This is the third instalment in the #YesAllWomen series, you can find the first here and the second here. This entry is courtesy of my brilliant friend Tiffany, she also happens to be an expectant mother, this is her story.
5 weeks away from bringing a son into the world, I can’t help but be taken with the #yessallwomen hashtag trending in response to the Santa Barbra shooting.
The #yesallwomen content is a conversation that has taken on many iterations between myself and the hubs leading up to our sons birth. What kind of man will he become? How do we get him to emulate his father, be a respectable citizen, honourable man and example to his friends and family?
Somehow or another, as a young women I escaped the fear men culture. I was raised as a pretty badass girl. I knew I could take care of myself and that always helped. I never dated an “asshole” I always dated incredibly kind men and even in my craziest times, I managed to find male friends who looked out for me with a vengeance.
Thinking I had it all together, imagine my surprise when I was relaying these stories to my husband and he disagreed with me and all of my bad-assness. We were speaking about the potential of having a daughter down the road and how, if she’s like me we’ll be okay (I have nothing if not a healthy ego). I didn’t particularly say it was her responsibility to take care of herself but I said so long as she was strong, independent and had a head on her shoulders she’d be fine.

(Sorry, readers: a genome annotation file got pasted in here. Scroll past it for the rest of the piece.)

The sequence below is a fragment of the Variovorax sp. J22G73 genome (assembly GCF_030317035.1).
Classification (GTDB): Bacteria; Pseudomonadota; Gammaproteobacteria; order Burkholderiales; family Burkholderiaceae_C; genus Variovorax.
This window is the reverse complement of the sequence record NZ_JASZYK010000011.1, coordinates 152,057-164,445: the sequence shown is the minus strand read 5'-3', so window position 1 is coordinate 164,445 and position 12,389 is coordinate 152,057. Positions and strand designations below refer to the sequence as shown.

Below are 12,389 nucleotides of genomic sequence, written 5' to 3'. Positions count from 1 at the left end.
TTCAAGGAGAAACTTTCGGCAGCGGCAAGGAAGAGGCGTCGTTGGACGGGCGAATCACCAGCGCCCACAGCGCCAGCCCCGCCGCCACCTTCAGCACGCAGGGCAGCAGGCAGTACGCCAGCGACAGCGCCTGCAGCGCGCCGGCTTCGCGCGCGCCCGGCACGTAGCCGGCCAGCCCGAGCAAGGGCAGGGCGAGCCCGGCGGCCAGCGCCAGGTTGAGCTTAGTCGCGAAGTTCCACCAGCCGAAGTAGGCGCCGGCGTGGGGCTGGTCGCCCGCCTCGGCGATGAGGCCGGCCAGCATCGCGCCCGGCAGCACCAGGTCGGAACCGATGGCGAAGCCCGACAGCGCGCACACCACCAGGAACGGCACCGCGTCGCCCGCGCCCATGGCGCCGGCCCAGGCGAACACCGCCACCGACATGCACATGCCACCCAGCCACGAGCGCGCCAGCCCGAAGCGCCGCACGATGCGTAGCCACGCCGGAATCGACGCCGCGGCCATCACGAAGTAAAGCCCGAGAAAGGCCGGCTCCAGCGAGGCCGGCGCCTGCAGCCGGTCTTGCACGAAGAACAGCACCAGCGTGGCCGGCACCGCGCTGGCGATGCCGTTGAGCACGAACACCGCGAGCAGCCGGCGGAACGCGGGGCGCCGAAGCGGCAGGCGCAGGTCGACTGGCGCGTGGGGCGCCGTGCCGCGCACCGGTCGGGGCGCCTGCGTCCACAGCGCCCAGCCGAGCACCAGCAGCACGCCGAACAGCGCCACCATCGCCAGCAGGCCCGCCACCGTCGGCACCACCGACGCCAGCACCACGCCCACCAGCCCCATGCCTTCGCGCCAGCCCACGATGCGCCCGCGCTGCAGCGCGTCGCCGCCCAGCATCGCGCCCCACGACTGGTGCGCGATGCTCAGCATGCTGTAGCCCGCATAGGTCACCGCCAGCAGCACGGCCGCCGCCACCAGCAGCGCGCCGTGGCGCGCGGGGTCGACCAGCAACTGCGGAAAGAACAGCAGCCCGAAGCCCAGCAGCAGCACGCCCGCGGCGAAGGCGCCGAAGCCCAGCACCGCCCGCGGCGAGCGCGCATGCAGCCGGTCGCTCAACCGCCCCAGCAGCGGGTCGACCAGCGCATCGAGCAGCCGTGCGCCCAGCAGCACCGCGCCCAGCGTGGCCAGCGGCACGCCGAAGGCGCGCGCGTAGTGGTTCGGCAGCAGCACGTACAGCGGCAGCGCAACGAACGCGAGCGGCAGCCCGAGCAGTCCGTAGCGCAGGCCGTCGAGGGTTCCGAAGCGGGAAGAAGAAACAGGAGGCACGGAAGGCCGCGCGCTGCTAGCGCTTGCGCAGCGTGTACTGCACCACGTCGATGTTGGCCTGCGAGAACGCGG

Hubs then reminded me that I had done some pretty stupid stuff in the past, put myself in precarious situations and had I of not had some of the amazing men in my life…perhaps I wouldn’t have been so lucky. So there it was. Yes, I was strong and independent but I had also surrounded myself with kind men who helped get me home, stood up for me in public and generally helped shape my belief that the world is inherently good and great men are all around.
So how do I get my soon to be born son to be this person? To emulate the friends I have who shown me that men can be great, watch out for women, and stand up to other jerks in public so more and more people know it’s unacceptable?
We lead by example.
I married the hubs for a reason and part of that reason was knowing that should we reproduce, the offspring would have an honourable example in his father. I’m thrilled to meet my little man and watch the kind, generous and respectful man he becomes. I know he doesn’t have a choice in this matter because if he even tries to stray from the respect line, his dad will put him straight ‘real quick. But his dad won’t be the only example he needs to follow. It will be my job to educate him on the other point of view. It will be my job to have a strong female voice, point out misogyny that is somewhat invisible to most men, and teach him to understand women are his equal -no more no less.
The #yesallwomen conversation is sad but there is no way around it. There’s only through it. And through educating a younger generation to recognize and not tolerate this behavior, perhaps we can look forward to this discussion being obsolete in another 20 years.